retail news in context, analysis with attitude

The Cincinnati Business Courier reports that Kroger is on the verge of a broad expansion of its home delivery service, which would build on its ClickList click-and-collect service that currently operates in more than 600 locations around the country.

Kroger has been skeptical about the delivery business, believing that a click-and-collect model is just as desired by customers and a lot easier to make profitable. However, it has long offered delivery in the Denver market, and recently began testing the use of Uber to make deliveries from Harris Teeter stores in the Washington, DC, market.
KC's View:
Just to put Kroger's digital footprint in context ... the retailer as some 2800 stores around the country, and just 600 of them offer ClickList. So it has a ways to go before it even gets close to saturation on that front. If Kroger behaves in typical fashion, it will move carefully into delivery, and when it does so, it will be with a certain confidence that it has broken the code.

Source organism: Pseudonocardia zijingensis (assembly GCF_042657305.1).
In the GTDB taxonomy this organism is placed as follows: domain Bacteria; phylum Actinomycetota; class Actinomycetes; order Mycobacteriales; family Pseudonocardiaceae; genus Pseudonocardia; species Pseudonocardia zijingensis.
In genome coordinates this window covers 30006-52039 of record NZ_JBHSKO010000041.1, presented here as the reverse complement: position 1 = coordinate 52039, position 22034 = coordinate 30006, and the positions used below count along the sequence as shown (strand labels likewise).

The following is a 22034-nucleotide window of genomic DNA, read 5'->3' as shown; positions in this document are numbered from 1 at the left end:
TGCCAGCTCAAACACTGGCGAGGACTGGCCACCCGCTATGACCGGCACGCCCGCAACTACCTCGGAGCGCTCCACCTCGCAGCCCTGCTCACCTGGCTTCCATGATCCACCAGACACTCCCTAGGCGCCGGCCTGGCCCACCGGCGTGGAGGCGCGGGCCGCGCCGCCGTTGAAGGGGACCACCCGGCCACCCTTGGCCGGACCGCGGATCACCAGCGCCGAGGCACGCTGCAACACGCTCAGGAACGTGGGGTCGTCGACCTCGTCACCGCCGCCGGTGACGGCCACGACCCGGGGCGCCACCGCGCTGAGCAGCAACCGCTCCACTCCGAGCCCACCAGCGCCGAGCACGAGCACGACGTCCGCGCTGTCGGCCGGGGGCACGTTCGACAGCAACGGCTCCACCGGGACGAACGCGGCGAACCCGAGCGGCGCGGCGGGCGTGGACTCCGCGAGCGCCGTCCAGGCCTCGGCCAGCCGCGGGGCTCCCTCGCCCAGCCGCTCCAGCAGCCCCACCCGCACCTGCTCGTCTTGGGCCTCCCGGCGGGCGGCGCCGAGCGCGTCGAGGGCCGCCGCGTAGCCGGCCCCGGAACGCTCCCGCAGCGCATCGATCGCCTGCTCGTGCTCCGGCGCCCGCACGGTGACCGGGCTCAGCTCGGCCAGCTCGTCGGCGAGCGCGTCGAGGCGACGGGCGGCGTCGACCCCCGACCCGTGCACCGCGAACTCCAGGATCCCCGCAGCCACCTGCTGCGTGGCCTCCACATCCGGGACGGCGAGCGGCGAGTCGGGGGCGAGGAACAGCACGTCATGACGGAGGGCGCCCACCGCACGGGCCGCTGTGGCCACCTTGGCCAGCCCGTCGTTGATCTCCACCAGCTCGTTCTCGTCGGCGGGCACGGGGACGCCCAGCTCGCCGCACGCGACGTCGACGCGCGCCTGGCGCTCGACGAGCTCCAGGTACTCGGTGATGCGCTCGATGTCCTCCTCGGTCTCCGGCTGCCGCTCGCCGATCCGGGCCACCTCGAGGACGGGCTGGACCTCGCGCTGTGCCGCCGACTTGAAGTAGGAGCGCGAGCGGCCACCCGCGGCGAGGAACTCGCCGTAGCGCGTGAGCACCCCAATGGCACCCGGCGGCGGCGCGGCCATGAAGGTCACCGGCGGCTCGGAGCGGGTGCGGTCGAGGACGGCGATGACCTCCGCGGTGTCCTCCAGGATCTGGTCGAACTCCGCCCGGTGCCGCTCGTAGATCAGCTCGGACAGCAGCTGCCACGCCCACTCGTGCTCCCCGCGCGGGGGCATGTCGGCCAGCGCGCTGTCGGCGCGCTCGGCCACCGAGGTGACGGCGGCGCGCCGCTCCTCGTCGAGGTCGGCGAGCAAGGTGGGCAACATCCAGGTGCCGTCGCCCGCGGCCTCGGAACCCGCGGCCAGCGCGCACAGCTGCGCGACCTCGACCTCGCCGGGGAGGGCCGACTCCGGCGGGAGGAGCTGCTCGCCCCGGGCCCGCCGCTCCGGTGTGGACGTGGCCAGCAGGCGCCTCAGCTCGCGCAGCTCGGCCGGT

While I am loathe to tell Kroger what to do - they've done just fine over the years without any advice from me - there is a part of me that thinks Kroger ought to be moving a little faster with this stuff. There is some level at which companies have to be careful not to be too careful.

There was a line that Michael Sansolo quoted in his Tuesday column from a Washington Post piece by Sally Jenkins, about how the UConn women's basketball team consistently succeeds because it doesn't do anything casually. I'm not saying that Kroger is being casual about its e-commerce commitment, but sometimes it is good to get up in the morning like your hair is on fire.

BTW ... it isn't just Amazon that Kroger has to think about. Walmart's ambitions in this arena also have been abundantly clear based on the degree to which it has opened its checkbook.